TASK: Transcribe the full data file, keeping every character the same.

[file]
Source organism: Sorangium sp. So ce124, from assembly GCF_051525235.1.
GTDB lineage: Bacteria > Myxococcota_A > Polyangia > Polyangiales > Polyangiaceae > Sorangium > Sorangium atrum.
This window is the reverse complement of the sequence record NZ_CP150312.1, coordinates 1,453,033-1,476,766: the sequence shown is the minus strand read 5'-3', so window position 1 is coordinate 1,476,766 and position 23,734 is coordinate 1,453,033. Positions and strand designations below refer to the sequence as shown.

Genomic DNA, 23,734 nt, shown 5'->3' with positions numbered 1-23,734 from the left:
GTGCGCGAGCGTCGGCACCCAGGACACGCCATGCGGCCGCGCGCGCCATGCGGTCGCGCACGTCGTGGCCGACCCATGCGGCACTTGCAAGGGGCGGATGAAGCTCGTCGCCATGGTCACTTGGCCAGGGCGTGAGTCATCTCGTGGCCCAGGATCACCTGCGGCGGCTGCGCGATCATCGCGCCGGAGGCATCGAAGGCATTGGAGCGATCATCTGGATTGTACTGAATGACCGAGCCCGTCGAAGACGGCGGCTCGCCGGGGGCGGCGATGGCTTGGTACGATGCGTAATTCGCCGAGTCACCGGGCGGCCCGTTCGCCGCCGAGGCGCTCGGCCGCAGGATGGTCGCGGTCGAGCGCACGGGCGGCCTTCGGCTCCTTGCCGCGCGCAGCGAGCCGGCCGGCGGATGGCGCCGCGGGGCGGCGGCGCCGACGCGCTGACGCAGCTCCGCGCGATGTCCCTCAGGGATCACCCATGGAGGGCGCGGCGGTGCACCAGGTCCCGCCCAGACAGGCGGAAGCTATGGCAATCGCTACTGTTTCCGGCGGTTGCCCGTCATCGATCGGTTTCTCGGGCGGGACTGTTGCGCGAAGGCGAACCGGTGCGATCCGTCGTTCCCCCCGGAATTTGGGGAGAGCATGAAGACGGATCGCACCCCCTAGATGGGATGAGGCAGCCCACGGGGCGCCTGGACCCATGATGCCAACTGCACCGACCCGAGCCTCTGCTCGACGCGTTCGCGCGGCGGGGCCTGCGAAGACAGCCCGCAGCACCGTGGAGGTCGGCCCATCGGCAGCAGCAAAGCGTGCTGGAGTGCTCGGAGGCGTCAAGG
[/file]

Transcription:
Source organism: Sorangium sp. So ce124, from assembly GCF_051525235.1.
GTDB lineage: Bacteria > Myxococcota_A > Polyangia > Polyangiales > Polyangiaceae > Sorangium > Sorangium atrum.
This window is the reverse complement of the sequence record NZ_CP150312.1, coordinates 1,453,033-1,476,766: the sequence shown is the minus strand read 5'-3', so window position 1 is coordinate 1,476,766 and position 23,734 is coordinate 1,453,033. Positions and strand designations below refer to the sequence as shown.

Genomic DNA, 23,734 nt, shown 5'->3' with positions numbered 1-23,734 from the left:
GTGCGCGAGCGTCGGCACCCAGGACACGCCATGCGGCCGCGCGCGCCATGCGGTCGCGCACGTCGTGGCCGACCCATGCGGCACTTGCAAGGGGCGGATGAAGCTCGTCGCCATGGTCACTTGGCCAGGGCGTGAGTCATCTCGTGGCCCAGGATCACCTGCGGCGGCTGCGCGATCATCGCGCCGGAGGCATCGAAGGCATTGGAGCGATCATCTGGATTGTACTGAATGACCGAGCCCGTCGAAGACGGCGGCTCGCCGGGGGCGGCGATGGCTTGGTACGATGCGTAATTCGCCGAGTCACCGGGCGGCCCGTTCGCCGCCGAGGCGCTCGGCCGCAGGATGGTCGCGGTCGAGCGCACGGGCGGCCTTCGGCTCCTTGCCGCGCGCAGCGAGCCGGCCGGCGGATGGCGCCGCGGGGCGGCGGCGCCGACGCGCTGACGCAGCTCCGCGCGATGTCCCTCAGGGATCACCCATGGAGGGCGCGGCGGTGCACCAGGTCCCGCCCAGACAGGCGGAAGCTATGGCAATCGCTACTGTTTCCGGCGGTTGCCCGTCATCGATCGGTTTCTCGGGCGGGACTGTTGCGCGAAGGCGAACCGGTGCGATCCGTCGTTCCCCCCGGAATTTGGGGAGAGCATGAAGACGGATCGCACCCCCTAGATGGGATGAGGCAGCCCACGGGGCGCCTGGACCCATGATGCCAACTGCACCGACCCGAGCCTCTGCTCGACGCGTTCGCGCGGCGGGGCCTGCGAAGACAGCCCGCAGCACCGTGGAGGTCGGCCCATCGGCAGCAGCAAAGCGTGCTGGAGTGCTCGGAGGCGTCAAGG